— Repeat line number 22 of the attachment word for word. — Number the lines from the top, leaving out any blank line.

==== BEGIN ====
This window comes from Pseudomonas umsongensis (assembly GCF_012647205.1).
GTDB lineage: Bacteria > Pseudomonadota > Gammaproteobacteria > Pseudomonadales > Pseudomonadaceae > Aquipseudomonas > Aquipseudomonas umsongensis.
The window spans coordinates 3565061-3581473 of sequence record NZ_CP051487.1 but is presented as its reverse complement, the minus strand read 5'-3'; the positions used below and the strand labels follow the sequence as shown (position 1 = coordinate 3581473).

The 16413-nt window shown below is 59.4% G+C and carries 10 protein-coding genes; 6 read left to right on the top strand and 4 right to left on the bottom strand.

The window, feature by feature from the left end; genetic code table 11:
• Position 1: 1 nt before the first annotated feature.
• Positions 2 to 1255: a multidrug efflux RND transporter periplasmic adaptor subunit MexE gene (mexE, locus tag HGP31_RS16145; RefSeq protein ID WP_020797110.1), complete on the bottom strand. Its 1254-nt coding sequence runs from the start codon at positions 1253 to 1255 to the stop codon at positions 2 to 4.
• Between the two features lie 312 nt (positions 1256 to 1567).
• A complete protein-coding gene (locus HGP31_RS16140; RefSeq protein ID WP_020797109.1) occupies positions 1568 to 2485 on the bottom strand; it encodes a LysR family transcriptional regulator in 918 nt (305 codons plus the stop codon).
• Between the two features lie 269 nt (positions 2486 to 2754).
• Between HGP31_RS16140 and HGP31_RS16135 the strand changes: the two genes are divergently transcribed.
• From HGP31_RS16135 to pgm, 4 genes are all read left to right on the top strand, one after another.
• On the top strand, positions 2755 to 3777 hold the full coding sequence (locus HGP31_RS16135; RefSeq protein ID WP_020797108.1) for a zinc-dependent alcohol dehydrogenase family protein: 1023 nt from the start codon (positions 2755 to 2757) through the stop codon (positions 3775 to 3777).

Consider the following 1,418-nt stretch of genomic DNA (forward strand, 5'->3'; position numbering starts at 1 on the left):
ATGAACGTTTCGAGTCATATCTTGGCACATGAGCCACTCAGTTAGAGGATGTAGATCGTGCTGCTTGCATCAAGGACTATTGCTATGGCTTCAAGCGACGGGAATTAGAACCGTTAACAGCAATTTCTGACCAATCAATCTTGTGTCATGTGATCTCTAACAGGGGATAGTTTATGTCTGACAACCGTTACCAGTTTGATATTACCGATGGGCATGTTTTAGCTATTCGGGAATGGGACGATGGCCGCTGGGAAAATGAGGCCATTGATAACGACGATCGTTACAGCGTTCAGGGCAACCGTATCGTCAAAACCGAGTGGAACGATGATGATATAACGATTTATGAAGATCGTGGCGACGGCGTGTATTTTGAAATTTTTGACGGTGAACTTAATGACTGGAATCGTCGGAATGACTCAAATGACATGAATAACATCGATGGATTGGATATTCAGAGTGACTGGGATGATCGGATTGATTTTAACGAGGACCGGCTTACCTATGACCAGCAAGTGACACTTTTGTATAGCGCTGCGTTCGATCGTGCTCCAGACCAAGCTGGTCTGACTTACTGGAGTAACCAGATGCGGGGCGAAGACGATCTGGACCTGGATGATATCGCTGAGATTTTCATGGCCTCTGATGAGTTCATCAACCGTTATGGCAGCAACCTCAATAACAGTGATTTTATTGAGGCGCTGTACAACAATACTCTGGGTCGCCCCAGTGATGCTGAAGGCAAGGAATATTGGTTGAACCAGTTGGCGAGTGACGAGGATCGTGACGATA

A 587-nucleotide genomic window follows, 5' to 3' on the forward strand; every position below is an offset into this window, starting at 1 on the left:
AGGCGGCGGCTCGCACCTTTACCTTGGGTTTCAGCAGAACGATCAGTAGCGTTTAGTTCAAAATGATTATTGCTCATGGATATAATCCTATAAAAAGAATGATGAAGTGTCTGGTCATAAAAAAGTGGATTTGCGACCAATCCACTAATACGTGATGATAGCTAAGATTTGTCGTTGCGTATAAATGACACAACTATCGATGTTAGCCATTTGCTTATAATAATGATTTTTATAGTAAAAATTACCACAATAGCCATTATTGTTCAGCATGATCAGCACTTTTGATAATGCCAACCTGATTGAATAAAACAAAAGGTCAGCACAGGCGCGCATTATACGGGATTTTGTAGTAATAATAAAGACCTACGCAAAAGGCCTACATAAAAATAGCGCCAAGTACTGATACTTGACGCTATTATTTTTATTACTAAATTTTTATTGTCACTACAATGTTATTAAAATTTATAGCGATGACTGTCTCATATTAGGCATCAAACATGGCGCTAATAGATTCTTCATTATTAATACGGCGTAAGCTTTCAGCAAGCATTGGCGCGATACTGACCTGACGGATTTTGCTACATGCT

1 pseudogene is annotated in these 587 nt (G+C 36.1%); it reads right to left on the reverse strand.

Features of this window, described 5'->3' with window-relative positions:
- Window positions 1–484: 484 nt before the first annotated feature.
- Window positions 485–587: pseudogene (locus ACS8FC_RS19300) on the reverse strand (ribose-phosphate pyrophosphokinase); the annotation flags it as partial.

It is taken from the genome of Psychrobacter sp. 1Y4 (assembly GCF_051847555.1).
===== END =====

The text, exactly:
It is taken from the genome of Psychrobacter sp. 1Y4 (assembly GCF_051847555.1).